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Logos and Branding

Your public identity may or may not be critically important to build confidence in customers. OEM manufacturer's for example rely heavily on logos and branding as part of indirect selling. But there is more to building loyalty than a good looking logo. As time goes on, you will find different needs for building identity; sometimes on a billboard, sometimes on the end of a pen. Sometimes you may want your company web address or phone number with your logo, and in some types of print media, you are not able to print gradients. If there is one rule about logos and branding is that you don't change it. Ever. So how can you be sure that your look is consistent over while still being able to adapt to all the different ways in which you need to display it over time?

The answer is to form a complete style guide for the use of your identity in a broad range of applications. The style guide will provide a foundation for representation of the corporate identity that ensures a consistent look over time. Some of the basic pieces of the style guide include:

Full color logo artwork

...with gradients, dropshadows, and all the subtle artwork trims that make a logo really "pop". This file is likely the file to be used in digital media, such as on a web site's header.

Simplified color logo artwork

...for use in places where rich color blending is not possible, such as silk-screened T-shirts, or cut vinyl to go on the side of a service van.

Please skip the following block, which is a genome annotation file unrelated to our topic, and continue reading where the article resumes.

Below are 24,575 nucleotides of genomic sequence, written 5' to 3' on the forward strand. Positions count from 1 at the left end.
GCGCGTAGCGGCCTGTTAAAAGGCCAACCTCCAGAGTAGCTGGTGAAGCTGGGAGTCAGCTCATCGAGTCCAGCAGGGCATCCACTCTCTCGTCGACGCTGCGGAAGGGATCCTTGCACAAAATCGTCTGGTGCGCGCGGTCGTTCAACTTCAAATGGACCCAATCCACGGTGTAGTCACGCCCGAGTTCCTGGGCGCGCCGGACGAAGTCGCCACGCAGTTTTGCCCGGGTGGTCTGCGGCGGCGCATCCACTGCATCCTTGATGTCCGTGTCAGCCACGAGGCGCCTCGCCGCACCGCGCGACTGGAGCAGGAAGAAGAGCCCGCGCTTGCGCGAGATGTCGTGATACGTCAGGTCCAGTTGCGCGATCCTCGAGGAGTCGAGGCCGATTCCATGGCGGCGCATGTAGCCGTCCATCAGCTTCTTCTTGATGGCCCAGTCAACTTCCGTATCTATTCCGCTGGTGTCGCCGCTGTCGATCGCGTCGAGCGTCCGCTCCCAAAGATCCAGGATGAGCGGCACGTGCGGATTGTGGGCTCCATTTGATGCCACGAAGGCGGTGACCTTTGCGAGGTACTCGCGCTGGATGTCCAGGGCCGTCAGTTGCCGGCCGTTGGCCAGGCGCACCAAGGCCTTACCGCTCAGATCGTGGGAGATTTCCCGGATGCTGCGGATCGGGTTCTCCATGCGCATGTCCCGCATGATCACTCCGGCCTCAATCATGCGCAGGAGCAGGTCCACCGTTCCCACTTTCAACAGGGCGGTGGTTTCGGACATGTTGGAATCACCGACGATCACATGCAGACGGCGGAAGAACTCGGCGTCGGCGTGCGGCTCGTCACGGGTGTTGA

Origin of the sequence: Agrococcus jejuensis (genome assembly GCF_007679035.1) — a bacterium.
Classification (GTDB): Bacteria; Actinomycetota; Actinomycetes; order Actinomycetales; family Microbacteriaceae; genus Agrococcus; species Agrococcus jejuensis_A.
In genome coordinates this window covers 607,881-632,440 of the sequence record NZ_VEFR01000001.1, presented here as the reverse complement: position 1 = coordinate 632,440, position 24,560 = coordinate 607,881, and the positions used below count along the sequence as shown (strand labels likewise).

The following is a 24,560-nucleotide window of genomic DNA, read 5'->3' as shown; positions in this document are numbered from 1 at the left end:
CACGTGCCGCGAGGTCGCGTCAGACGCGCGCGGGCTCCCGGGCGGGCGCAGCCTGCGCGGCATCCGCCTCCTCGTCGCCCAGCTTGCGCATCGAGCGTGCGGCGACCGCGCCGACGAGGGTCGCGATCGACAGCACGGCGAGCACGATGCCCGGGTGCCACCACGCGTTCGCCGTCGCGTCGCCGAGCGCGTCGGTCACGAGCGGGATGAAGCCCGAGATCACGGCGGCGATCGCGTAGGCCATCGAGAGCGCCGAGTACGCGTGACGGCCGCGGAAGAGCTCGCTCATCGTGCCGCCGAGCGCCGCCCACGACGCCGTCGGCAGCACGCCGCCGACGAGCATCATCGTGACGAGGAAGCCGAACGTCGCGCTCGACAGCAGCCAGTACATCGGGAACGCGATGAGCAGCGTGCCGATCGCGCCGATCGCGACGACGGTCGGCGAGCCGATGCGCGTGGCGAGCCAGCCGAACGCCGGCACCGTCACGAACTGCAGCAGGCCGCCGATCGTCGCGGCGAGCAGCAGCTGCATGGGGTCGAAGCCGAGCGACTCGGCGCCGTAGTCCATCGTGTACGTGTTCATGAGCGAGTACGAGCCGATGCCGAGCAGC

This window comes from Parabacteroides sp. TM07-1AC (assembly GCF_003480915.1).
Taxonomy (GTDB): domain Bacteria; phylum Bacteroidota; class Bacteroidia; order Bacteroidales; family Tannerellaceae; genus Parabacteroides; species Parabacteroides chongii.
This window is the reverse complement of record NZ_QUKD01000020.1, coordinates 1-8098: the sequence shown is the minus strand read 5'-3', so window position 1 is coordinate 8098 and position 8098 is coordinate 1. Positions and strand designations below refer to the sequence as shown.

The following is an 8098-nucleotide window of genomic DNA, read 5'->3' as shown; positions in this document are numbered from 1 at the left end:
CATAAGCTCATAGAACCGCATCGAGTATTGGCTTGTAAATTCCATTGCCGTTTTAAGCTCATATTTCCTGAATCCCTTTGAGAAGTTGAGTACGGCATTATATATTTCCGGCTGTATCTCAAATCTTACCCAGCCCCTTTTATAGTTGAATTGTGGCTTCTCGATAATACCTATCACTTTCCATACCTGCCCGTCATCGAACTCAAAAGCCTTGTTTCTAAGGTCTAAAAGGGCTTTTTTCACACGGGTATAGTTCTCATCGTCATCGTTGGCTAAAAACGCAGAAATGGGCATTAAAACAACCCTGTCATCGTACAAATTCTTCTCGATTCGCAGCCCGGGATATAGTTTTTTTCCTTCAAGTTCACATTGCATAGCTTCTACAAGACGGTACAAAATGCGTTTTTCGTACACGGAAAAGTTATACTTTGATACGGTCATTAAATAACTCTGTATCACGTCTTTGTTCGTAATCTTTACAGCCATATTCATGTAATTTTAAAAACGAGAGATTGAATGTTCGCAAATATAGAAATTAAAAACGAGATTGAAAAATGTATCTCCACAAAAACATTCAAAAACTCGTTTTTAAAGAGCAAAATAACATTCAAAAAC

Spacing guides

Particularly useful when many people will be reproducing your artwork, the spacing guides dictate the "empty" space around the logo that helps the logo stand out and not get lost by other nearby artwork.

Color codes for branding colors

Preferably Pantone® colors, having the color codes for your branding colors prevents color shift over time from small errors in "color matching."

Fonts sets

...including at least 6 levels of headers and those for main body text and company lettering, should be defined early and used consistently.

Once you have your style guide, an experienced marketing and advertising professional can help with logo and product placement to fully leverage the look and feel that you need to communicate.

Sounds...Complicated?

Not everyone needs to pump a lot of resources into branding. Service oriented businesses, like pest control or HVAC companies build strong loyalty through great service and social interaction. Knowing the difference between a branding-dependent and branding-independent market is one of the critical pieces to structuring your marketing campaign. Don't spend the money there if you don't have to!


Like this advice? Learn more about promoting your own business by contacting us today.